The Armor Network: Medieval Prostheses and Degenerative Posthuman Bodies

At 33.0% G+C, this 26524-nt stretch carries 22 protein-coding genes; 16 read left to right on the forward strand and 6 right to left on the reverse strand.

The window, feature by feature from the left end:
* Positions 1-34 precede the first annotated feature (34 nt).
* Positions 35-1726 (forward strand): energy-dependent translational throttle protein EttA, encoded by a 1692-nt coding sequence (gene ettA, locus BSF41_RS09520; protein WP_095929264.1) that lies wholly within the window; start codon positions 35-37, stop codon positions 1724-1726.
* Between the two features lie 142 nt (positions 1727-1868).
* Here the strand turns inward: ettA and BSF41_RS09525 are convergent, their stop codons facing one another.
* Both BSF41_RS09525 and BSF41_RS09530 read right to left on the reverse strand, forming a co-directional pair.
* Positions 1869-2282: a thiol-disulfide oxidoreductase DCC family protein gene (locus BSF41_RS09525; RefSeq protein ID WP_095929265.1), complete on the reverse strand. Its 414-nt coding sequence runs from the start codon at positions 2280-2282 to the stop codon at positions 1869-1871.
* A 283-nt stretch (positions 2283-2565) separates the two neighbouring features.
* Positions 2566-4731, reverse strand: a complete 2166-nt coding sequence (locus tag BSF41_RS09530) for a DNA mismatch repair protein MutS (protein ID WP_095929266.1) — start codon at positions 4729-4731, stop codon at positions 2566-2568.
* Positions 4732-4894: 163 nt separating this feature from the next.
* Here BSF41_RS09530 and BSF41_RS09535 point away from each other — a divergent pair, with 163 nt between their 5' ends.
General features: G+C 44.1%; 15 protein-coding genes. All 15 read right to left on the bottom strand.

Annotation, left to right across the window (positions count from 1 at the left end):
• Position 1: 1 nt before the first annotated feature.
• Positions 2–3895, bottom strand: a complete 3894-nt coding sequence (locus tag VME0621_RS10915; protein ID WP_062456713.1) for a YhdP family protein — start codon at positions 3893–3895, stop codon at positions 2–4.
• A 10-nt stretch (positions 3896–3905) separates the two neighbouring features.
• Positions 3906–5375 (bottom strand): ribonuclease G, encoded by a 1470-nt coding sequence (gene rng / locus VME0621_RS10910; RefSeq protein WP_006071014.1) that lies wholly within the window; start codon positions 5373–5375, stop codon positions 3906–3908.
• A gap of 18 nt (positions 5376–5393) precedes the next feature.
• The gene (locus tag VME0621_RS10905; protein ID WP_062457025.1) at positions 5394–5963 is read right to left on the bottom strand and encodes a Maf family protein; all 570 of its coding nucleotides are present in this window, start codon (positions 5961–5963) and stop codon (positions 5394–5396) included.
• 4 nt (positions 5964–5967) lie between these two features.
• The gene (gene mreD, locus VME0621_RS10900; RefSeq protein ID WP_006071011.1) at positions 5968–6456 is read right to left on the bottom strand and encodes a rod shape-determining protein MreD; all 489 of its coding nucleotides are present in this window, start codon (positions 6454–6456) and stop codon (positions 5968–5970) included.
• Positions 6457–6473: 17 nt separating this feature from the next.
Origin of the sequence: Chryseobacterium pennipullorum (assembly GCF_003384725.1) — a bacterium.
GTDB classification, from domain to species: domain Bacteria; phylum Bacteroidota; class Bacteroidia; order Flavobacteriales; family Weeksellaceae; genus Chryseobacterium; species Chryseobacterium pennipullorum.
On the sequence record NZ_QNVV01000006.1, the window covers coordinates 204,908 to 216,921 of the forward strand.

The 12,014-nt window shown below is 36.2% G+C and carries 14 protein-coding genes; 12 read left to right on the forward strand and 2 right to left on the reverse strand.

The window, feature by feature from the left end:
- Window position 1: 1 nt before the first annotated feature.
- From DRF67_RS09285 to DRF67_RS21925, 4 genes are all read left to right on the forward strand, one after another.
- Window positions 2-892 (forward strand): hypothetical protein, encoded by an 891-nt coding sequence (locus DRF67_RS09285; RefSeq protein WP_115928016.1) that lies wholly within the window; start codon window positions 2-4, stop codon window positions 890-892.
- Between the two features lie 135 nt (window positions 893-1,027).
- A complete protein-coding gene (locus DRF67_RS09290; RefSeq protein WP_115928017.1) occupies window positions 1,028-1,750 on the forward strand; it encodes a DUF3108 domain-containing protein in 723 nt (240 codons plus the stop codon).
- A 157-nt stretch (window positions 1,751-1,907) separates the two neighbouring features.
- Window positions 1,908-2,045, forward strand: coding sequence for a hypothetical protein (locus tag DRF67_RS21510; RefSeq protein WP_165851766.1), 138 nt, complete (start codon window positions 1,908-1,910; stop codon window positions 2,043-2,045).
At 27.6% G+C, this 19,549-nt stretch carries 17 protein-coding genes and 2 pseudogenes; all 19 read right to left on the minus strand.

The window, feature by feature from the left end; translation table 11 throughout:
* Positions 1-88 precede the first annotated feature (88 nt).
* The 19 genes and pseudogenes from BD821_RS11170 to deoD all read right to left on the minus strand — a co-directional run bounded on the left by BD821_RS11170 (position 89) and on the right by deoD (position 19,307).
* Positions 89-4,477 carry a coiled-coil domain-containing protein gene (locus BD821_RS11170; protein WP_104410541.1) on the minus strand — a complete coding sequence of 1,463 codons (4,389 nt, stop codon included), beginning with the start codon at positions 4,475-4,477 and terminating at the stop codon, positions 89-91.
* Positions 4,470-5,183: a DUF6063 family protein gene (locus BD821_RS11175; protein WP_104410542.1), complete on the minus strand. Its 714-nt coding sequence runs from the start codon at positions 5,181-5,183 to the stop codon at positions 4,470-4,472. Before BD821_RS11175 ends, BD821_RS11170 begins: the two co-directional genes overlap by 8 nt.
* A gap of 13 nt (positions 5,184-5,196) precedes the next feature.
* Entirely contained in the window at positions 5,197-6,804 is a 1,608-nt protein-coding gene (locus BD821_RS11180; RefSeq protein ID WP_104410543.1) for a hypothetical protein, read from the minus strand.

By studying depictions of armor in The Canterbury Tales, Le Morte D’Arthur, and The Faerie Queene, and by seeing how these works help us understand medievalism in contemporary media, this dissertation investigates how armored bodies function as a way to think through the problematics of posthuman transformations. This project repositions the way in which premodern masculine identity was often predicated upon how bodies were constructed with, and connected to, multiple objects, nonhuman figures, and fluctuating interpretations of machinic evolution. Furthermore, this study of armor is concerned with the degeneration of bodies damaged by war and contagion, as well as the instability and inadequacy of the body’s boundaries. Armor can be fragmented, assembled, and remixed with other armorial pieces and materials. Through an interdisciplinary approach, this project performs the task of tracing a longer history concerned with armored bodies, faulty ideologies, and technological anxieties. Studying the fictionalized use of armored bodies across literary history pushes us to question the results of technological augmentation. Each chapter studies the processes in which a body transforms into an armored posthuman. Armor, this project argues, can be thought of as part of a posthuman assemblage that collects and develops various narrative strands about prosthetic transformations.